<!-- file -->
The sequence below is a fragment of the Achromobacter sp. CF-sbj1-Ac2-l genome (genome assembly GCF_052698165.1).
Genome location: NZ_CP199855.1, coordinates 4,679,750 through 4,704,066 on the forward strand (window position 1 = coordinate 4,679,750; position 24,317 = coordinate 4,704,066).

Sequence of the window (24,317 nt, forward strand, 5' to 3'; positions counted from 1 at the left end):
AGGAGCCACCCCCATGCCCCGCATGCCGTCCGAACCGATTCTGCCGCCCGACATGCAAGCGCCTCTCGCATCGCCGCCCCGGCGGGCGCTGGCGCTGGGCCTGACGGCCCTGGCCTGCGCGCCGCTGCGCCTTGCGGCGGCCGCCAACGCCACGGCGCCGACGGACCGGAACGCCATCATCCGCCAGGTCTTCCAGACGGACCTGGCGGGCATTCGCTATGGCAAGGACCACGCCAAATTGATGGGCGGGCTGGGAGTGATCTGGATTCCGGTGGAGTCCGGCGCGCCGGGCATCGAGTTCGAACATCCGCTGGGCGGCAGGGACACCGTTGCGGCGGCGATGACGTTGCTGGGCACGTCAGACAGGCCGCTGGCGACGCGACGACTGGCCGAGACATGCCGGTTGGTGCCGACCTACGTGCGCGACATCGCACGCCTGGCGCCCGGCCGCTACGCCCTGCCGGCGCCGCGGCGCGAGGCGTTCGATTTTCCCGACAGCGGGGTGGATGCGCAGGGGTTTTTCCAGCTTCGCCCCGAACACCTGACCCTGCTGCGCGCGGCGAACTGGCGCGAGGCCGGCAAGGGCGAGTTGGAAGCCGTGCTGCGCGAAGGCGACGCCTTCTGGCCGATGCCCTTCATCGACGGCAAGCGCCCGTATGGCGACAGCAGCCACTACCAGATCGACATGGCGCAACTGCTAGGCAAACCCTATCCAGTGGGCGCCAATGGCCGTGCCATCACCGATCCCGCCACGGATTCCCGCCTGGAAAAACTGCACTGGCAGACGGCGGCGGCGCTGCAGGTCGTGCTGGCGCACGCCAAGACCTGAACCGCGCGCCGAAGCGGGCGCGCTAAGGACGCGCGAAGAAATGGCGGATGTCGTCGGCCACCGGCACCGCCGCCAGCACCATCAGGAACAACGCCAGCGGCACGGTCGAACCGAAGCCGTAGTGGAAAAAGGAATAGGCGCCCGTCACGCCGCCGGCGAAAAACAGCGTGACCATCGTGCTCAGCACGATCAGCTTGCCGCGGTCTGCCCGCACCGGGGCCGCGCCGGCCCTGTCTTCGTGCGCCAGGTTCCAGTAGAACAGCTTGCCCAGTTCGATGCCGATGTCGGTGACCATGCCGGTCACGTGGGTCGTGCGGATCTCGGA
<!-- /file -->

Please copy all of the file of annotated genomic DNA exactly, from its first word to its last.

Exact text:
The sequence below is a fragment of the Achromobacter sp. CF-sbj1-Ac2-l genome (genome assembly GCF_052698165.1).
Genome location: NZ_CP199855.1, coordinates 4,679,750 through 4,704,066 on the forward strand (window position 1 = coordinate 4,679,750; position 24,317 = coordinate 4,704,066).

Sequence of the window (24,317 nt, forward strand, 5' to 3'; positions counted from 1 at the left end):
AGGAGCCACCCCCATGCCCCGCATGCCGTCCGAACCGATTCTGCCGCCCGACATGCAAGCGCCTCTCGCATCGCCGCCCCGGCGGGCGCTGGCGCTGGGCCTGACGGCCCTGGCCTGCGCGCCGCTGCGCCTTGCGGCGGCCGCCAACGCCACGGCGCCGACGGACCGGAACGCCATCATCCGCCAGGTCTTCCAGACGGACCTGGCGGGCATTCGCTATGGCAAGGACCACGCCAAATTGATGGGCGGGCTGGGAGTGATCTGGATTCCGGTGGAGTCCGGCGCGCCGGGCATCGAGTTCGAACATCCGCTGGGCGGCAGGGACACCGTTGCGGCGGCGATGACGTTGCTGGGCACGTCAGACAGGCCGCTGGCGACGCGACGACTGGCCGAGACATGCCGGTTGGTGCCGACCTACGTGCGCGACATCGCACGCCTGGCGCCCGGCCGCTACGCCCTGCCGGCGCCGCGGCGCGAGGCGTTCGATTTTCCCGACAGCGGGGTGGATGCGCAGGGGTTTTTCCAGCTTCGCCCCGAACACCTGACCCTGCTGCGCGCGGCGAACTGGCGCGAGGCCGGCAAGGGCGAGTTGGAAGCCGTGCTGCGCGAAGGCGACGCCTTCTGGCCGATGCCCTTCATCGACGGCAAGCGCCCGTATGGCGACAGCAGCCACTACCAGATCGACATGGCGCAACTGCTAGGCAAACCCTATCCAGTGGGCGCCAATGGCCGTGCCATCACCGATCCCGCCACGGATTCCCGCCTGGAAAAACTGCACTGGCAGACGGCGGCGGCGCTGCAGGTCGTGCTGGCGCACGCCAAGACCTGAACCGCGCGCCGAAGCGGGCGCGCTAAGGACGCGCGAAGAAATGGCGGATGTCGTCGGCCACCGGCACCGCCGCCAGCACCATCAGGAACAACGCCAGCGGCACGGTCGAACCGAAGCCGTAGTGGAAAAAGGAATAGGCGCCCGTCACGCCGCCGGCGAAAAACAGCGTGACCATCGTGCTCAGCACGATCAGCTTGCCGCGGTCTGCCCGCACCGGGGCCGCGCCGGCCCTGTCTTCGTGCGCCAGGTTCCAGTAGAACAGCTTGCCCAGTTCGATGCCGATGTCGGTGACCATGCCGGTCACGTGGGTCGTGCGGATCTCGGA